Cuba’s National Hero: Camilo Cienfuegos

October 28th, 2015 marks 56th anniversary of the death of Camilo Cienfuegos (1932-1959), one of the five heroes of the Cuban Revolution (1953–1959) along with Fidel and Raúl Castro, Ché Guevara, and Juan Almeida Bosque (1927-2009).  

Cienfuegos played a major role in overthrowing the corrupt and dictatorial regime of Fulgencio Batista (1901-1973), which oppressed the Cuban people and committed countless crimes. During Batista’s rule, American companies were essentially permitted to control the Cuban economy and run it according to their own interests, while the U.S. Mafia and businessmen participated in organized crime. This situation came to an end with the victory of the Cuban revolution, when Cienfuegos and the four other heroes sought to establish an independent Cuba that prioritized the interests of its own citizens.

Cienfuegos obtained a very prominent position in the revolutionary movement almost immediately after his first meeting with Fidel Castro in 1955. That meeting transpired in Mexico, where 82 revolutionaries that were exiled from Cuba organized the movement to overthrow Batista’s oppressive regime. In November 1956, all 82 of these revolutionaries embarked on a 10-day journey to return from Mexico to Cuba on the now-famous yacht called Granma, which actually had the capacity to transport only 12 people. Once in Cuba, the revolutionaries decided to advance to the Sierra Maestra mountain range in order to meet up with other supporters of the revolutionary movement against Batista’s dictatorship. However, only 12 of them managed to survive the journey and reach Sierra Maestra, as they came under multiple attacks by the Cuban Army. 

Shortly thereafter, in 1957, Cienfuegos was appointed to the highest rank of Commanding Officer and chief of the army, which exceeded the ranks of both Raúl Castro (Commander of the Rebellious Army in Oriente) and Ché Guevara (Commander of the Rebellious Army in Cabaña). Then, on December 31, 1958, Cienfuegos played a key role in the victory in the Battle of Santa Clara, as he and Guevara led the two columns that captured the city. This essentially marked the victory of the revolutionary movement as, just one day later on January 1, 1959, Batista fled the island and his corrupt and oppressive U.S.-backed government was replaced with a revolutionary socialist state.

In addition to marking the end of American imperialism in Cuba, the victory on January 1, 1959 also concluded 467 years of serfdom and exploitation by a foreign power. Spain dominated and exploited Cuban labour and resources from 1510 until its defeat in the Spanish-American War of 1898. Unfortunately, the victory over Spain did not bring Cubans the liberation and independence that they had hoped for.  Instead, one oppressor was merely substituted for another.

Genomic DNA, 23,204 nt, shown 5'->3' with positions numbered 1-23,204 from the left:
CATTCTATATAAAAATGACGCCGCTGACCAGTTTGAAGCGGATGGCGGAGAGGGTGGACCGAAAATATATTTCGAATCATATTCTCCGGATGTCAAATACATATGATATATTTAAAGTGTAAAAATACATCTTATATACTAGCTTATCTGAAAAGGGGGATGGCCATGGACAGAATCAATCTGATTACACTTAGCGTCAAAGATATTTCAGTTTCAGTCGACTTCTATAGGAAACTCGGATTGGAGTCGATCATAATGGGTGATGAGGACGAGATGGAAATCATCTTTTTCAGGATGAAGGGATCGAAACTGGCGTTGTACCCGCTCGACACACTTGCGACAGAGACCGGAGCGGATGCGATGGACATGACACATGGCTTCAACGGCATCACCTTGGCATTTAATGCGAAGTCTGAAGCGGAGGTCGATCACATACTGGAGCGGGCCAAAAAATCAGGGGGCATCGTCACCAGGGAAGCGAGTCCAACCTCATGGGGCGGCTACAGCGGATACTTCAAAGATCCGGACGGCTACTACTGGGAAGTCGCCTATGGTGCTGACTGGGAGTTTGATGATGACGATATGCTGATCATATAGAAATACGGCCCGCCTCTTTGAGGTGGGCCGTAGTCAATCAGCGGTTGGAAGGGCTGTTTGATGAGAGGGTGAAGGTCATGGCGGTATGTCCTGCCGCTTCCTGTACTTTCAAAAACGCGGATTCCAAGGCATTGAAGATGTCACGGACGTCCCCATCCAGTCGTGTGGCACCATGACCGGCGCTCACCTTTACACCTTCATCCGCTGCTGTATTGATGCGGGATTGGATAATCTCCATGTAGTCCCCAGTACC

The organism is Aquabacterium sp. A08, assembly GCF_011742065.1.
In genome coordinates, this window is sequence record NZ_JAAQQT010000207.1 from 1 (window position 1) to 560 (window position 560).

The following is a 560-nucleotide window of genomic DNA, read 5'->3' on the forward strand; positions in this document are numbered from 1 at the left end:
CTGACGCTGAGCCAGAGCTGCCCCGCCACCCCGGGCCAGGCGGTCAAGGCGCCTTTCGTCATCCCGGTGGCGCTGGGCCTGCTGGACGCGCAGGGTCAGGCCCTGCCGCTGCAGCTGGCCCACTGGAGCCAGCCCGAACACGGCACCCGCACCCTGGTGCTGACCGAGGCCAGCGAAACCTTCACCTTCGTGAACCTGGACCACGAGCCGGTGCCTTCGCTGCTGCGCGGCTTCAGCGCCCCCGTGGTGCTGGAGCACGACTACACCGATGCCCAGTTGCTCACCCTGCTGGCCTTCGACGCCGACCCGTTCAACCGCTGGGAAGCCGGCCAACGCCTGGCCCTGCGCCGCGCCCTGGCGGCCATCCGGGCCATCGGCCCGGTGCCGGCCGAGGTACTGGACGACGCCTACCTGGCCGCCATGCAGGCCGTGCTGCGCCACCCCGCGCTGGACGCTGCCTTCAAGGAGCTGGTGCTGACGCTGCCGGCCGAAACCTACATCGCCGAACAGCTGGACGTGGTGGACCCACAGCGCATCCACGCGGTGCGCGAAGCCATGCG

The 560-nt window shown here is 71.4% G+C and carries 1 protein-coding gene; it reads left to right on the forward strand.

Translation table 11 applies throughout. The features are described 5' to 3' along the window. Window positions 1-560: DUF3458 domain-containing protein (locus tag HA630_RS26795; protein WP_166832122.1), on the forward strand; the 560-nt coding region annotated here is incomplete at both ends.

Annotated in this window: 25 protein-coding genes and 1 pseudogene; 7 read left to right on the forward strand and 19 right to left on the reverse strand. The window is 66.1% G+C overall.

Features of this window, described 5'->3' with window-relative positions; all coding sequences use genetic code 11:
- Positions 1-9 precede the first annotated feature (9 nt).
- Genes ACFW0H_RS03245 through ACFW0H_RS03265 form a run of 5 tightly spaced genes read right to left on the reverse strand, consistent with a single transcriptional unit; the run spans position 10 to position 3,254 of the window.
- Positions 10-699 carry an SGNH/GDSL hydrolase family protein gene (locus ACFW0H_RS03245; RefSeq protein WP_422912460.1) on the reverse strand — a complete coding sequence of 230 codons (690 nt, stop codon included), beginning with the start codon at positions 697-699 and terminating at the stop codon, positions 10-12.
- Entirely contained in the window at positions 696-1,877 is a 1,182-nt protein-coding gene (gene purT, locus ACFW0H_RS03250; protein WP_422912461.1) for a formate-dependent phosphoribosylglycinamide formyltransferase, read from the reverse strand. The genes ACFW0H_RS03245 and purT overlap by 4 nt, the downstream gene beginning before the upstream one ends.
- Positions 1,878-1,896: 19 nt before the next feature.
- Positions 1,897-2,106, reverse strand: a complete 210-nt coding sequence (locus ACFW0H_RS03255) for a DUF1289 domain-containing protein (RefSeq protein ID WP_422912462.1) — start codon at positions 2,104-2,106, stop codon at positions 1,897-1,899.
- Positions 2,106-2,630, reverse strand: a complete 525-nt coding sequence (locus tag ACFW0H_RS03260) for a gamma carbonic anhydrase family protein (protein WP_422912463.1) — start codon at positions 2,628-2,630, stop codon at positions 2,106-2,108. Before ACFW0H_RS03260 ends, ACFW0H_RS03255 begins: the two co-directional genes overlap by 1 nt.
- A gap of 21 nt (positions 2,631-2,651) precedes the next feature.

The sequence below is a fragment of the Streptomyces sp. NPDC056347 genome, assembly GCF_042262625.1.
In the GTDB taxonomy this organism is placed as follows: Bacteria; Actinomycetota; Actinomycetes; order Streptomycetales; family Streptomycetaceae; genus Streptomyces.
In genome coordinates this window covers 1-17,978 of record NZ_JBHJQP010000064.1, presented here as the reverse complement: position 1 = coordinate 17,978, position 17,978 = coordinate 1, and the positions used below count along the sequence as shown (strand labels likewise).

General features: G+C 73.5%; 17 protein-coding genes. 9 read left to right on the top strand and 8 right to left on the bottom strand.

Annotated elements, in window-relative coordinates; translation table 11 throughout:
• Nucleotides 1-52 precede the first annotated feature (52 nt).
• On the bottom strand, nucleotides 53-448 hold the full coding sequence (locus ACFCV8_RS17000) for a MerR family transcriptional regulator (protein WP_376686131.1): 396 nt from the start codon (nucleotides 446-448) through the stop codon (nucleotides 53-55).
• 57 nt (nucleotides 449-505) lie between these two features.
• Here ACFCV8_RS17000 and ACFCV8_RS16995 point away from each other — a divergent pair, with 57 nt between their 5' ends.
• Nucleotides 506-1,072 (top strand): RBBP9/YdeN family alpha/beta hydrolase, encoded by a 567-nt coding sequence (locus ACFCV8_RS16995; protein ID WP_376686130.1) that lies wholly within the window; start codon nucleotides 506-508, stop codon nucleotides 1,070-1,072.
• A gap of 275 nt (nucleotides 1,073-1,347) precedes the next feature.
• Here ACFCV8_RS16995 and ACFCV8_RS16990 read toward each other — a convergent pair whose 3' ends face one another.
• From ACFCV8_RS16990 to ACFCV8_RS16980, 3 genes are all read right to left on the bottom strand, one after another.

After its victory in the Spanish-American War, the U.S. transformed Cuba into a neo-colony. Subsequently, in the years following 1898, the U.S intervened militarily and exercised imperial power over Cuba, exploiting its natural and human resources, and dictating Cuba’s domestic and foreign policies. During that period, the Cuban economy became highly dependent on the U.S., as “74% of Cuba’s exports were destined for the US, while 73% of its imports came from the US…the all-important Cuban US sugar export market and price were controlled in Washington” (Ritter, 2010, p. 3). In fact, “[b]y the 1950s, the U.S. controlled 80 percent of Cuban utilities, 90 percent of Cuban mines, close to 100 percent of the country’s oil refineries, 90 percent of its cattle ranches, and 40 percent of the sugar industry”[1].

In addition to exploiting Cuba’s natural resources and labour, U.S. dominance also led to the vulnerability of women on the island being taken advantage of as, prior to the revolution, many girls in the urban areas served as prostitutes for American tourists and businessmen. Shortly after the revolution, the Cuban regime shut down all casinos and brothels, marginalized the mafia, and curtailed international tourism to the island. Furthermore, the Cuban government also nationalized foreign enterprises and utilities, and instituted a number of land and agrarian reforms. The U.S. retaliated by imposing a commercial, economic and financial embargo in 1962, which blocked almost all trade between the two countries and banned U.S. citizens from travelling to Cuba.

The anniversary of the death of Camilo Cienfuegos is commemorated every year on October 28th in Cuba. In 2009, on the 50th anniversary of his death, Camilo’s face was added to the Plaza de la Revolución, beside that of Ché Guevara, along with his  famous quote: “Vas bien, Fidel ” (You’re doing fine, Fidel). Camilo is also featured on Cuban currency, as he is depicted on the convertible and non-convertible 20 peso bills.

The name of Cienfuegos is always remembered along with those of Antonio Maceo Grajales (1845-1896) and José Julián Martí Pérez (1853-1895), two well-known Cuban independence heroes, as well as Fidel Castro, Raúl Castro, Ché Guevara, and Juan Almeida Bosque, the leaders of the 1959 Cuban Revolution. The names of all of these independence heroes are synonymous with movements against neo-colonial or imperialist domination, economic colonization, exploitation and humiliation. They have served as inspirations for similar movements since the victory of the Cuban Revolution and will continue to do so well into the future. As Fidel Castro stated in his speech to announce the death of Camilo Cienfuegos to the Cuban people on November 1, 1959:  “There are many Camilos among our people!”



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Articles by: Dr. Birsen Filip

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